Pretoria, South Africa
Just a peek of Angela Davis’ iconic Afro making its way up the stairs and onto the stage was enough to send the crowd at University of South Africa (UNISA) into a frenzied applause. Davis was clearly overwhelmed.
She would be interrupted several more times as the packed Z.K. Matthews Hall stood to applaud throughout her address as keynote speaker at the 17th annual Steve Biko memorial lecture on Sept. 9. She was even welcomed by a traditional praise singer. For those who could not find a seat, Davis’ lecture was broadcast live on two national news channels and several radio stations.
The civil rights activist and academic came to South Africa as a guest of the foundation created to honor Biko, the slain activist known for bringing the black consciousness movement to South Africa during apartheid.
Both Davis and Biko are icons of black intellectualism, who found their respective voices as young activists in anti-racism movements in South Africa and the United States. Davis’ political activism began with the Black Panther movement, during which her imprisonment launched a global solidarity movement. Today, she is a professor whose work focuses on feminism and black consciousness and her activism has extended to mass incarceration.
Davis speaks to a South Africa where the legacy of segregation is still felt. Days before Davis’ arrival, students at the University of KwaZulu-Natal torched a library out of frustration over stalled negotiations on free education. Last month, a group of schoolgirls protested for their rights to speak African languages and wear Afros as large and defiant as Davis’ still is. Throughout her activism, South Africa loomed large as a beacon of hope, she told the crowd.
“I would not have been able to imagine then, that two decades after the defeat of apartheid we would be confronted with militaristic responses to people’s activism,” said Davis. The schoolgirls were in the audience, and Davis had met with the university student leaders of the #FeesMustFall movement before her lecture. In support of a no-fee school system, Davis stressed that freedom of education should equate to the ability to pay for that freedom. Again, the hall erupted.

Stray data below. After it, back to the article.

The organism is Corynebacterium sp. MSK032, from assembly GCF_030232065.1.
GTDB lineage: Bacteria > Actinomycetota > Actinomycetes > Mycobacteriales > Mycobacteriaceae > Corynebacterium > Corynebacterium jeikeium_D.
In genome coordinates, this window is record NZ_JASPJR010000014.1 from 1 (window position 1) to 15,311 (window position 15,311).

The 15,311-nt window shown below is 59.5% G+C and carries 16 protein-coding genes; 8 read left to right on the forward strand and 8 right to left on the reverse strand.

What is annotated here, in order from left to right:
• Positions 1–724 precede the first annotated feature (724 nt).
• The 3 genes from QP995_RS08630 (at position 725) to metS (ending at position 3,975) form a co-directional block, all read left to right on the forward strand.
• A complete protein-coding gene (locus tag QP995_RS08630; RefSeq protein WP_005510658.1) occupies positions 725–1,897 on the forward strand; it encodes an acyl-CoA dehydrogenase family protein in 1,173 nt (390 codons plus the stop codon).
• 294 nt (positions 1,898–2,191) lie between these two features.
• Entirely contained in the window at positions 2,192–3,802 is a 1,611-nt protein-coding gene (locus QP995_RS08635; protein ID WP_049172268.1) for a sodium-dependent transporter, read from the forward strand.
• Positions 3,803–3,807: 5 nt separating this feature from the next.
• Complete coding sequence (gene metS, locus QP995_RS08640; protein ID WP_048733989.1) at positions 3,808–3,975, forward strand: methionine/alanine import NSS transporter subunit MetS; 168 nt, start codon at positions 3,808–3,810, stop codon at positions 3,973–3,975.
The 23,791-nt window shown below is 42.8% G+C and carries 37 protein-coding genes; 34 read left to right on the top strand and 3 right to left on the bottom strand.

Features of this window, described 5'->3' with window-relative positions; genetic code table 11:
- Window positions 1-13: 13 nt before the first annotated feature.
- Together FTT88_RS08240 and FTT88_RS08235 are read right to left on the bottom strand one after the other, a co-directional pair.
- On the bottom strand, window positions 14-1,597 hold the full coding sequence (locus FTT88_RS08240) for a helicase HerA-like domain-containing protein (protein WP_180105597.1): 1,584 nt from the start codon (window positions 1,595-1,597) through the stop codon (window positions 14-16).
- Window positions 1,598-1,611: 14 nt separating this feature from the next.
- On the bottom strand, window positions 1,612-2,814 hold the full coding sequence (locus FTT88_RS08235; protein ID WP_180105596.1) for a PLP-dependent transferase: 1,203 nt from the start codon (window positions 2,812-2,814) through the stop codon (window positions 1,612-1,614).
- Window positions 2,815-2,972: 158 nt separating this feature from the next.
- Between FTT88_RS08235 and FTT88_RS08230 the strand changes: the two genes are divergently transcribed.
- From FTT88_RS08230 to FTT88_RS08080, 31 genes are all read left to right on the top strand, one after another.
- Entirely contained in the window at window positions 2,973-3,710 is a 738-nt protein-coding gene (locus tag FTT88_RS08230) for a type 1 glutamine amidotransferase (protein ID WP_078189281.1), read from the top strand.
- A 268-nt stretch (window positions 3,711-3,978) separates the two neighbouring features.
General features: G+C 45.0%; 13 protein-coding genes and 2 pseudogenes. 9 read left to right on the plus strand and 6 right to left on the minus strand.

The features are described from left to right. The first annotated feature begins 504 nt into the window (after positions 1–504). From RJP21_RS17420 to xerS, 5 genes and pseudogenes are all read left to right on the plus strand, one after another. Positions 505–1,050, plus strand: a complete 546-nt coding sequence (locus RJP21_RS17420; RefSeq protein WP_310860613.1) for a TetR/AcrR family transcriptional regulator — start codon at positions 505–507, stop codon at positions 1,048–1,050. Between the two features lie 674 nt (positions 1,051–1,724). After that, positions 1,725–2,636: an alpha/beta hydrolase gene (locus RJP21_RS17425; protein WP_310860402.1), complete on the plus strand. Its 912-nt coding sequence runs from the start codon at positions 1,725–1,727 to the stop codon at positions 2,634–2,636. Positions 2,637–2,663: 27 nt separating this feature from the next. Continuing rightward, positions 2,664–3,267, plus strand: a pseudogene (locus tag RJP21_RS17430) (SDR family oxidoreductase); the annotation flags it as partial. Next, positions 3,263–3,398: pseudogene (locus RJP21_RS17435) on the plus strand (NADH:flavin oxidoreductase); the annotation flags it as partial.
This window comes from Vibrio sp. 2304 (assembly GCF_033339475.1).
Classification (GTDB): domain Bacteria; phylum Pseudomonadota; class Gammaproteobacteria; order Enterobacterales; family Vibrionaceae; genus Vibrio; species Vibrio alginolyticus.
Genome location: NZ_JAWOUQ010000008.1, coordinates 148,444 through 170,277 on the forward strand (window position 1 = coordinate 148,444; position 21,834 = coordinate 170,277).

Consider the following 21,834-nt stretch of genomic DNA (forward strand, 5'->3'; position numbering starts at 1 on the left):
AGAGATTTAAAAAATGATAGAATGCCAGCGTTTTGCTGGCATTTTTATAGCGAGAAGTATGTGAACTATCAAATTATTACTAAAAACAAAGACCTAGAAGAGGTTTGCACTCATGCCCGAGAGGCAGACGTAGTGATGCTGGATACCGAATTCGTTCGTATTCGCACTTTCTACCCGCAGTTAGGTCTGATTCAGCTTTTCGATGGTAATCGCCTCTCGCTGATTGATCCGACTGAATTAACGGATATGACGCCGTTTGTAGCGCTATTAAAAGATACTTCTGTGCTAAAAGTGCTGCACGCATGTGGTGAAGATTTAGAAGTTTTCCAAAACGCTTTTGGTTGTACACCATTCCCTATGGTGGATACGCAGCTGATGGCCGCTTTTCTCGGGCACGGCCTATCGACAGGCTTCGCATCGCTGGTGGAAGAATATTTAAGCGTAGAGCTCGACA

“As dissatisfied as we are with the present, this is the present that was ushered into being by past revolutionary struggles,” said Davis. “The revolution we wanted was not the revolution we helped to produce.”
“So when I reflect on the current moment, when I reflect on the United States, I ask myself what might we have done differently had we known that the election of the first black president would be followed by the farcical election campaign we are currently experiencing,” she said, refusing to say Republican presidential candidate Donald Trump’s name more than was necessary—just once.
Davis, examining the decades since she found a voice as a young activist, questioned whether she and her compatriots should have fought not only for structural change, but challenged the emotional and cultural effects of racism on all people. As a new generation of activists begin to find their voices, Davis urged them not only question the celebrated legacies of leaders like Nelson Mandela, Martin Luther King, Biko’s and even her own, but to devise a new language of struggle. Young activists have the capacity to ask questions that her generation did not, and they should be allowed to do so, said Davis.
But there is an uneasy relationship between the generations, she admits, and perhaps that was because struggle veterans took themselves too seriously. Davis drew parallels between the young activists in South Africa and those of the #BlackLivesMatter movement—both led by young women, both built on the legacies of activism, yet challenging those legacies by creating movements that are more intersectional and democratic. These are movements that made room for women, the LGBTQI community, the environment and collaboration with international movements, especially through social media. And when those movements falter, they should be supported and allowed to grow and become part of a long civil rights history.
Davis seems to have accepted that she may not see the complete fruition of the ideals she fought for so long and so hard. No longer the young firebrand but the more reflective and still impassioned academic, Davis sees the struggle for equality and justice as one that is a historical continuum and one that will extend from black people to all of humanity. Her faith in a new generation of activists is evident by her refusal to prescribe to young people, but to listen and collaborate.
“Even though there are never guarantees that we will reach the futures we dream, we cannot stop dreaming and we cannot stop struggling,” she said. “There will always be vibrant legacies, there will always be unfulfilled promises, there will always be unfinished activisms.”
Davis ended to another lengthy standing ovation. And when Davis accepted a gift of pencil-drawn portrait from the organizers, it was the schoolgirls of Pretoria High School for Girls, who came down from their seats to present it to her.